Tendencies 4 (1969), Competition | i |
title: Tendencies 4 (1969), Competition
type: Event

An international competition for works in the field of computer art took place as part of the Tendencies 4. The jury was composed by a group of artists and researchers that met for two days “to discuss the relations between the experiences gained in the course of the development of Tendencies 4 and the possibilities produced by computers.” [Bozo Bek, Exhibition Catalog] The jury included the Italian philosopher and author Umberto Eco, who already dealt with information aes-thetics in his ‘Opera aperta’ in 1963, the Swiss designer Karl Gerst-ner, the German Martin Krampen from the Ulm school of design and two locals art historian Vera Horvat-Pintarić and Boris Kelemen. [Kluestch, 2005].

In their final statement the jury concluded:
“in view of the experimental nature and completely open domain represented by the materials exhibited, criteria for judging the entries, e. g. aesthetic quality, complexity of programming or mathematical ingenuity, cannot be established for the time being. This is so especially if we consider the fact that the goal of computer-aided aesthetic research is to suggest new aesthetic parameters in the future. It would be ‘authoritarian’ to submit such research to judgment in terms of traditional parameters.

After examining all the works that were sent to the Galerija suvremene umjetnosti, the jury would like to draw attention to the projects which, in our opinion, are interesting from several points of view. These are the following:

1. The works produced by the group from Boeing Computer Graphics, Bellevue, Washington, USA (William A. Fetter and collaborators: James Berry, Robert Fee, Kenneth Frank, Morris H. Goldberg, Constantino Lazzaretti, Robert Tingley, Michael Welland, and Francis P. Wilson).

2. The works produced by the group working at Bell Telephone Labora-tories Inc., Murray Hill, New Jersey, USA (Leon D. Harmon, Kenneth C. Knowlton, A. Michael Noll, and Manfred R Schroeder).

3. Works (1-16) by Vladimir Bonačić, Ruder Bošković Institute, Zagreb, Yugoslavia;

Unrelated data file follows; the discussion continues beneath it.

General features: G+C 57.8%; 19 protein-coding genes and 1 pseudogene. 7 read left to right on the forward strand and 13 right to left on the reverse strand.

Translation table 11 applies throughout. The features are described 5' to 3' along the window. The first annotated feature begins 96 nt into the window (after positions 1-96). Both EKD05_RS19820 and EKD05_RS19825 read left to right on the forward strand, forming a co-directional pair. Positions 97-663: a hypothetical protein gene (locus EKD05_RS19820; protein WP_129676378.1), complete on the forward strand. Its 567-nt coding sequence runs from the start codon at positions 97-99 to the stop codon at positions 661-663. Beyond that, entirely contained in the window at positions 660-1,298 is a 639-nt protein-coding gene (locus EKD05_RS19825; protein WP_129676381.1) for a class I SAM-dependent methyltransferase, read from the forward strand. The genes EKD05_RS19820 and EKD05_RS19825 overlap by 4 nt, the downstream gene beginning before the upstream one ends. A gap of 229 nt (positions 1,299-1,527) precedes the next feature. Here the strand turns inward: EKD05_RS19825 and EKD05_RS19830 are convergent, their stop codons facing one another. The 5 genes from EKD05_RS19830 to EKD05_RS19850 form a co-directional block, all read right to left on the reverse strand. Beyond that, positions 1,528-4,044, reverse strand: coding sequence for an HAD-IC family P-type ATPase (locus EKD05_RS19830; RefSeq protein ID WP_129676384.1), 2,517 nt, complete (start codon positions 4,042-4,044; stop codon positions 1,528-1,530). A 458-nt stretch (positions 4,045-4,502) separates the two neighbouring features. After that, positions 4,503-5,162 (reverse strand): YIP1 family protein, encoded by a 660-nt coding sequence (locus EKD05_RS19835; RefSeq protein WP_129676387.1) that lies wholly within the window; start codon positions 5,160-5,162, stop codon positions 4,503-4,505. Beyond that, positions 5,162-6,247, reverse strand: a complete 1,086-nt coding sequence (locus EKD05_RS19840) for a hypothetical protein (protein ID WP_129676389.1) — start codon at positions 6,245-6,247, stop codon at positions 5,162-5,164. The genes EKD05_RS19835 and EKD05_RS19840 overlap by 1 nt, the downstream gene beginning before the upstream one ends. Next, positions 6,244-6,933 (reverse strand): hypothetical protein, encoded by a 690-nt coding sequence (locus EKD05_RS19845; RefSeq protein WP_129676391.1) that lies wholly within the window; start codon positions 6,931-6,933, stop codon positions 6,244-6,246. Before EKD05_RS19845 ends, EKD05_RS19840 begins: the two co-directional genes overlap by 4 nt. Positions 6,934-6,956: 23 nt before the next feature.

4. The “mounted” play SYSPOT by Marc Adrian and his coworkers Gottfried Schlemmer and Horst Wegscheider, Vienna, Austria.

5. Hobby Box by the group Compos 68, (Jan Baptist Bedaux, Jeroen Clausman, and [Arthur Veen), Utrecht, Netherlands.

The works that were produced by Boeing Computer Graphics and the Bell Telephone Laboratories exhibit, in our opinion, the best developed technology and programming of visual phenomena.

Works 1-16 by Vladimir Bonačić deserve, in our opinion, prominence because of the harmony between the mathematical consequences within the programming and the visualizing of the processes resulting from the programming. We especially applaud Bonačić’s new approach, which entails solving problems by introducing the image as a pa-rameter instead of the number, and thereby makes it possible to solve far more complicated problems.

SYSPOT by Marc Adrian, Gottfried Schlemmer, and Horst Wegscheider is – to our knowledge – the first attempt to program a theatrical play; an attempt, which reveals new possibilities of visual events and also introduces visual and linguistic elements into the program.

We commend Hobby Box by the group Compos 68 because of the possibility of creating multiples, as well as its potential for wider social application.

As the award for the most interesting projects, we propose to allow the authors of the most interesting of the five projects named to use a Zagreb computer, to publish the results in the review bit international, and to ex-hibit their work in the Galerija suvremene umjetnosti in Zagreb:

Vladimir Bonačić, Zagreb
Marc Adrian and his collaborators, Vienna,
and the group Compos 68, Utrecht.
Zagreb, May 5, 1969”
[PI 13 Information-bulletin, May 1969 in: [Rosen, 2011]]

Other events of the Tendencies 4 were:

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